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DNA Drug Design for Cancer Therapy

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DNA (antisense and other oligonucleotides) drug design represents a direct genetic approach for cancer treatment. Such an approach takes advantage of mechanisms that activate genes known to confer a growth advantage to neoplastic cells. The ability to block the expression of these genes allows exploration of normal growth regulation. Progress in DNA drug technology has been rapid, and the traditional antisense inhibition of gene expression is now viewed on a genomic scale. This global view has led to a new vision in antisense technology, the elimination of nonspecific and undesirable side effects, and ultimately the generation of more effective and less toxic nucleic acid medicines. Several antisense oligonucleotides are in clinical trials, are well tolerated, and are potentially active therapeutically. DNA drugs are promising molecular medicines for treating human cancer in the near future.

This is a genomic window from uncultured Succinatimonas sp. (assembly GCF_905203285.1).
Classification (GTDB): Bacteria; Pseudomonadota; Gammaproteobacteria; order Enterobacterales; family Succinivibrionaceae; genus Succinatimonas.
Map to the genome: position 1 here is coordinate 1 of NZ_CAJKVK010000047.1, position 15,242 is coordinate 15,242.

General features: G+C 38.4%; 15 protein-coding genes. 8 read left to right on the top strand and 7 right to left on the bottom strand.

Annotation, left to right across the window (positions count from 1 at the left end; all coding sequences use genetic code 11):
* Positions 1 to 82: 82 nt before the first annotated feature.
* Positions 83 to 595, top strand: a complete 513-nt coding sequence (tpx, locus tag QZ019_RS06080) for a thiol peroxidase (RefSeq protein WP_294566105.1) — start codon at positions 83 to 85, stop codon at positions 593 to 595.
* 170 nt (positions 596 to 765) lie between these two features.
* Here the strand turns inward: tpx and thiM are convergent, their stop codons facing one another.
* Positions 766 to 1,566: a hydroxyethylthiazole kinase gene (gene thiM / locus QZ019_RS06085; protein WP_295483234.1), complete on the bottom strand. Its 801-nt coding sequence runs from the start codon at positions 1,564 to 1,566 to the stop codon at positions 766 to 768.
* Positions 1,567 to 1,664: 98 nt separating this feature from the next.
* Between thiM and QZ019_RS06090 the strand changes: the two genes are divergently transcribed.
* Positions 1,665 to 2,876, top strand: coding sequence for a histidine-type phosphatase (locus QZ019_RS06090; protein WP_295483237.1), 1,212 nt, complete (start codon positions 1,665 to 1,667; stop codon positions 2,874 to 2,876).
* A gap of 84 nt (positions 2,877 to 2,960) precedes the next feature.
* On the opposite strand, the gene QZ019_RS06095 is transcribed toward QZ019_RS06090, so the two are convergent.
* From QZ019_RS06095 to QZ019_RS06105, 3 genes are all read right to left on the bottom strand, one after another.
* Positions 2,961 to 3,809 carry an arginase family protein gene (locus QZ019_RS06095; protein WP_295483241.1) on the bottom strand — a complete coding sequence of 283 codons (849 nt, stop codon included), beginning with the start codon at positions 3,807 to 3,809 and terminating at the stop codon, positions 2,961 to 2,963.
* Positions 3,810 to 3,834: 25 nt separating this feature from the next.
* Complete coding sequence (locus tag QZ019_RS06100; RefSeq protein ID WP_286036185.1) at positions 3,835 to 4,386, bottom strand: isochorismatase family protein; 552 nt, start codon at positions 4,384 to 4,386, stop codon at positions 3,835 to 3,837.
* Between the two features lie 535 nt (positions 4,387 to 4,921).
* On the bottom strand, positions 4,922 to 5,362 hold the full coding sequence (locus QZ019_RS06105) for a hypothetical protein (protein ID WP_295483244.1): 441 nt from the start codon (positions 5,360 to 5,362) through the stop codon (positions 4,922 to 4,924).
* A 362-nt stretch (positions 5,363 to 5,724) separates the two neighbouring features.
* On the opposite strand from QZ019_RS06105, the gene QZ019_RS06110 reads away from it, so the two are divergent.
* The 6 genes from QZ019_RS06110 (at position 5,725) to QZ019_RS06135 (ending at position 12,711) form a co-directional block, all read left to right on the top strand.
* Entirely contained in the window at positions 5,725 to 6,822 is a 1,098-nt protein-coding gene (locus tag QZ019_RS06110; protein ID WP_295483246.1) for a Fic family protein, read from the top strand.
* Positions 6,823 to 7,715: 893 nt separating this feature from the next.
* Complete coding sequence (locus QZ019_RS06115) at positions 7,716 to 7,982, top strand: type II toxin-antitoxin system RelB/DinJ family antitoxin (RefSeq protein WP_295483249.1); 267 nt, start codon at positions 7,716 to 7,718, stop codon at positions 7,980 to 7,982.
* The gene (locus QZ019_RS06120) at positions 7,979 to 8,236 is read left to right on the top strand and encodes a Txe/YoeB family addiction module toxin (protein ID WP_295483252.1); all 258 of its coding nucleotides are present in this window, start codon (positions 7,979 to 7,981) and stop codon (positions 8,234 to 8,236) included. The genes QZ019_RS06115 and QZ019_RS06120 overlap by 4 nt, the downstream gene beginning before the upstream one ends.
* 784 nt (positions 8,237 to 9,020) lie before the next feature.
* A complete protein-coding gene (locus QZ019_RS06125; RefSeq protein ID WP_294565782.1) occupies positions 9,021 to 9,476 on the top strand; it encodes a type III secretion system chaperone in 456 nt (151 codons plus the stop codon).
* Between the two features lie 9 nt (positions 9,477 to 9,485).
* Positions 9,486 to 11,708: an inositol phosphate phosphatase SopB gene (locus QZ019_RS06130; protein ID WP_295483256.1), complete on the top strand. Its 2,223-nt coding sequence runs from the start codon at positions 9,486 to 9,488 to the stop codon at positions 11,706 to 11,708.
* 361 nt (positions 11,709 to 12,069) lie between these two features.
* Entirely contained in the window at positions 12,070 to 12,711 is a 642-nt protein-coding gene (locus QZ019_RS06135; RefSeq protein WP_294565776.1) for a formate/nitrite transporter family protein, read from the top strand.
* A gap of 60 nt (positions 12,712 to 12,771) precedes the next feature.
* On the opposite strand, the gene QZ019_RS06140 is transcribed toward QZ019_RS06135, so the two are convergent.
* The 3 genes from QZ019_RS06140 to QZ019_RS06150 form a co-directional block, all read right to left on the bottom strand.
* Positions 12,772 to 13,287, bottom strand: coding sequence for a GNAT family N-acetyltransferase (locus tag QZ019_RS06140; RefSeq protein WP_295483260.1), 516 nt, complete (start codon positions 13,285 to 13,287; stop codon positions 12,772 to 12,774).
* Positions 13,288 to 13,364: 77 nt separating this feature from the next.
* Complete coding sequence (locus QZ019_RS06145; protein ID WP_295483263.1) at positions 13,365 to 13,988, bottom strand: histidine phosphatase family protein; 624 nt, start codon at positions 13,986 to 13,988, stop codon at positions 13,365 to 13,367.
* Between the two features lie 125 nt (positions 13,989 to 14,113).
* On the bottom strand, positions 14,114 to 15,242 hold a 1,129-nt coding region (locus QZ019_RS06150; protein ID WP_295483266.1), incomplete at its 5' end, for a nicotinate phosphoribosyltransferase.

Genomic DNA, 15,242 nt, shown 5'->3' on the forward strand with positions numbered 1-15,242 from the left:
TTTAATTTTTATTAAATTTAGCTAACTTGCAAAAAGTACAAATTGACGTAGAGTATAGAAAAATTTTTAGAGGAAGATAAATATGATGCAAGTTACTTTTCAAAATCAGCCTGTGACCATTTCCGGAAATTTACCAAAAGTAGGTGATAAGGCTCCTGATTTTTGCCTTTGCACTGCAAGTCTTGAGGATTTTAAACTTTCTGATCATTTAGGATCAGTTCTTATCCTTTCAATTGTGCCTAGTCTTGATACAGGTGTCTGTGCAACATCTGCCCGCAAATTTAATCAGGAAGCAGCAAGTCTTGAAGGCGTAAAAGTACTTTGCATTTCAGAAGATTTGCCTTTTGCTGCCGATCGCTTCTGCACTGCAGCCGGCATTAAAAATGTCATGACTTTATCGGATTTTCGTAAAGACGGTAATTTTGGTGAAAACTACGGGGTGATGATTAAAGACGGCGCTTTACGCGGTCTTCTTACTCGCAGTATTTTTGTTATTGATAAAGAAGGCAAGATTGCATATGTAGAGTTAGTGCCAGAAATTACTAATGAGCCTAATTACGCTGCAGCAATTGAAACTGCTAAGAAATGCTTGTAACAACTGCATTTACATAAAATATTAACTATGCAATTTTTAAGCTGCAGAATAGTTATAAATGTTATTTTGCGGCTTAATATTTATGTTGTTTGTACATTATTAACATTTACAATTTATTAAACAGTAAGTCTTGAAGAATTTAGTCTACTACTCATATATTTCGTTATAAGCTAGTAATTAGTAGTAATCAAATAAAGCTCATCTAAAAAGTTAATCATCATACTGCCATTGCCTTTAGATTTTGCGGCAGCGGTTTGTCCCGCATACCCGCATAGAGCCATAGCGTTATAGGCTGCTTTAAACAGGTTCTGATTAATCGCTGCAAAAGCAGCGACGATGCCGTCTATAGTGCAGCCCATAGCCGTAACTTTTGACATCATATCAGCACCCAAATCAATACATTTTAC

Keywords: antisense; cancer; dna drugs; gene expression; growth inhibition; oligonucleotides; transcription factor decoy

Document Type: Review Article


Affiliations: Cellular Biochemistry Section, BRL, CCR, National Cancer Institute, Bldg. 10, Rm. 5B05, 9000 Rockville Pike, Bethesda, MD 20892-1750, USA.

Publication date: 2005-08-01

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  • Current Pharmaceutical Design publishes timely in-depth reviews covering all aspects of current research in rational drug design. Each issue is devoted to a single major therapeutic area. A Guest Editor who is an acknowledged authority in a therapeutic field has solicits for each issue comprehensive and timely reviews from leading researchers in the pharmaceutical industry and academia.

    Each thematic issue of Current Pharmaceutical Design covers all subject areas of major importance to modern drug design, including: medicinal chemistry, pharmacology, drug targets and disease mechanism.
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